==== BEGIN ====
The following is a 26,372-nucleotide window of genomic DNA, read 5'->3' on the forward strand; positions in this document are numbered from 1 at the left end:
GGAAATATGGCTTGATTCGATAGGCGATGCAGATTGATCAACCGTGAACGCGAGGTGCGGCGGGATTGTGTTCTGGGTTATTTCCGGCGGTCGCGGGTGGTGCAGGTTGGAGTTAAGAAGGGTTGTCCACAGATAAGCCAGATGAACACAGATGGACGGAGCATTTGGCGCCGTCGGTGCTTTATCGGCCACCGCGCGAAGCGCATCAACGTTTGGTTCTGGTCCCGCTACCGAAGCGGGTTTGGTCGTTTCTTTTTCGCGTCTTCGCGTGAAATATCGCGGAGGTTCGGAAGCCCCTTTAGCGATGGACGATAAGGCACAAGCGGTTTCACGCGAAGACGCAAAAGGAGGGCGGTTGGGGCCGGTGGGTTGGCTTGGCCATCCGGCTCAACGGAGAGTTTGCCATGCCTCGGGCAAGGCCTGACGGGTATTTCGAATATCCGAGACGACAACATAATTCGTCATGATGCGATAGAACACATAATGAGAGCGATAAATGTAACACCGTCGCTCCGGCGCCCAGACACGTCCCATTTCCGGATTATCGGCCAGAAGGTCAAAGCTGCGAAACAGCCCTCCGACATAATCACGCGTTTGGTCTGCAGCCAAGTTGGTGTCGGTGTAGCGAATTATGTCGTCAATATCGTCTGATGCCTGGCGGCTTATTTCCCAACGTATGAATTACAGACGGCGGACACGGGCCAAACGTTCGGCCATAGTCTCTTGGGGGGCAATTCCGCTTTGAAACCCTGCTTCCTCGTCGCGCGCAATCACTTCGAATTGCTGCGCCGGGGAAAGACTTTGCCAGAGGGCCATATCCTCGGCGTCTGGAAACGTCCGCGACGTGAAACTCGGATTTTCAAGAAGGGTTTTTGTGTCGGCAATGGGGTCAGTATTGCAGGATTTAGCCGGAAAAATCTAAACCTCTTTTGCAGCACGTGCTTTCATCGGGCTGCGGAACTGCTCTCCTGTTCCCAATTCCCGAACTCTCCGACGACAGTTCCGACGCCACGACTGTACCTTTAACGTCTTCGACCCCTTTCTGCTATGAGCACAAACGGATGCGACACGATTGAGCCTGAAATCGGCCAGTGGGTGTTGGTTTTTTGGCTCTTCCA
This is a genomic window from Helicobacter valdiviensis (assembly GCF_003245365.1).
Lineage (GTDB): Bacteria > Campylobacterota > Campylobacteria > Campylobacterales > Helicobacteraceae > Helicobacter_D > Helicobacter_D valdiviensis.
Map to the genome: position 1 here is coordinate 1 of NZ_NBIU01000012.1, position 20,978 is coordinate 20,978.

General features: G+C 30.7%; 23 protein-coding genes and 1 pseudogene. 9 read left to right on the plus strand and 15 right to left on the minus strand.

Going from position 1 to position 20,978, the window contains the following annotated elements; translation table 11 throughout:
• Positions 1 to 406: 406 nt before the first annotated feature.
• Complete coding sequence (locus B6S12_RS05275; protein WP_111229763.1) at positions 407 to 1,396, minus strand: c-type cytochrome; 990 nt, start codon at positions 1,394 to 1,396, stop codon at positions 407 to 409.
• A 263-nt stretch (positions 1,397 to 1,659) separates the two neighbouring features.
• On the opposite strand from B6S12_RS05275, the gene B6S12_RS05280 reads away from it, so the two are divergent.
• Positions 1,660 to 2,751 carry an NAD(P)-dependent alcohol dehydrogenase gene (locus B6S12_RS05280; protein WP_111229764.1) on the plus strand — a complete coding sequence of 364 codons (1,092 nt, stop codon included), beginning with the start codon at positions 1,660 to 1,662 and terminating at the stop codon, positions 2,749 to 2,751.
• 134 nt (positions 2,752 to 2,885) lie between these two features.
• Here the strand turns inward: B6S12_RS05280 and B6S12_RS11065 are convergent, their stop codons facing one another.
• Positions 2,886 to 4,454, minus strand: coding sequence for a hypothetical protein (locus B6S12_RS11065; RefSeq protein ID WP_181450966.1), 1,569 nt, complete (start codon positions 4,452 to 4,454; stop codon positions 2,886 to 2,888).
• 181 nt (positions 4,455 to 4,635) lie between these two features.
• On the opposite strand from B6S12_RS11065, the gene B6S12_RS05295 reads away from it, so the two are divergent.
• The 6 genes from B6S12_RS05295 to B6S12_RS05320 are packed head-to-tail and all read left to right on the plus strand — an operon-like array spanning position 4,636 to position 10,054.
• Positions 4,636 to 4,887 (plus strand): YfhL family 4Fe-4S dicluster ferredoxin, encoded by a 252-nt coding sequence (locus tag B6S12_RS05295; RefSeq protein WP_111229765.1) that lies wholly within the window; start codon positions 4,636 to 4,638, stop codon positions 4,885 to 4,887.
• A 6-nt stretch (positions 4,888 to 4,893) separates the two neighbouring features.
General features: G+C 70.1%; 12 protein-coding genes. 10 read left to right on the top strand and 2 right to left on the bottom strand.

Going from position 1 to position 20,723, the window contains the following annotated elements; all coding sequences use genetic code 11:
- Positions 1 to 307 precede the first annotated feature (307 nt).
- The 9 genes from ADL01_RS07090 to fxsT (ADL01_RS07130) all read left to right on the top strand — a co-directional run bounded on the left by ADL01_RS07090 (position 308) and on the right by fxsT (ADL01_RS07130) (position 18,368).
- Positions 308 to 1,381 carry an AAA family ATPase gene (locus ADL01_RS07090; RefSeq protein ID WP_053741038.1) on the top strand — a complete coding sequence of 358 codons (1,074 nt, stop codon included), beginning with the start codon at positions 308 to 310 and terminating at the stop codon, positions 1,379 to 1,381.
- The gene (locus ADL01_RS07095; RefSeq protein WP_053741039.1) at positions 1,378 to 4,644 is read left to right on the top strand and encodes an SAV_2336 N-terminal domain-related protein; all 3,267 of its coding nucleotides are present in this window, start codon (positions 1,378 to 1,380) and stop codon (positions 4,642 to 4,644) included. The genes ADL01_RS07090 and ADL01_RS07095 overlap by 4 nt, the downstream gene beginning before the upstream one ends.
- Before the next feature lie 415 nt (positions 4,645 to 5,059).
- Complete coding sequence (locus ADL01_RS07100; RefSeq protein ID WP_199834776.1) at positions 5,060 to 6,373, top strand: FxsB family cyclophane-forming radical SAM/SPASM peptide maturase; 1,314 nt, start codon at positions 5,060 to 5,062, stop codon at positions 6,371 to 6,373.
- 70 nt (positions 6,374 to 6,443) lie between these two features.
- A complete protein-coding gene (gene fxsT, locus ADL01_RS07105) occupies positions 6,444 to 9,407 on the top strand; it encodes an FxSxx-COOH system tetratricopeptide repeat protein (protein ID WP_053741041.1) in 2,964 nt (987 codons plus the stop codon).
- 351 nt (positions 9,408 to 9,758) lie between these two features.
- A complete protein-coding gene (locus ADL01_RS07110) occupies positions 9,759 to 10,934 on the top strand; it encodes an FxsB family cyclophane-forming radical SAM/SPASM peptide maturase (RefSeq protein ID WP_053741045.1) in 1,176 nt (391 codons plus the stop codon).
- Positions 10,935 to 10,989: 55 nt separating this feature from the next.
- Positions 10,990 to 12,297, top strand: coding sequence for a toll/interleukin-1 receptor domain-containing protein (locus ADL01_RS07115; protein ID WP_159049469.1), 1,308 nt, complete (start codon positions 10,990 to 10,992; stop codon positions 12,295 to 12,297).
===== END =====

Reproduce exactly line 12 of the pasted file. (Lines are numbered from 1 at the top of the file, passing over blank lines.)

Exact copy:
• Positions 1,660 to 2,751 carry an NAD(P)-dependent alcohol dehydrogenase gene (locus B6S12_RS05280; protein WP_111229764.1) on the plus strand — a complete coding sequence of 364 codons (1,092 nt, stop codon included), beginning with the start codon at positions 1,660 to 1,662 and terminating at the stop codon, positions 2,749 to 2,751.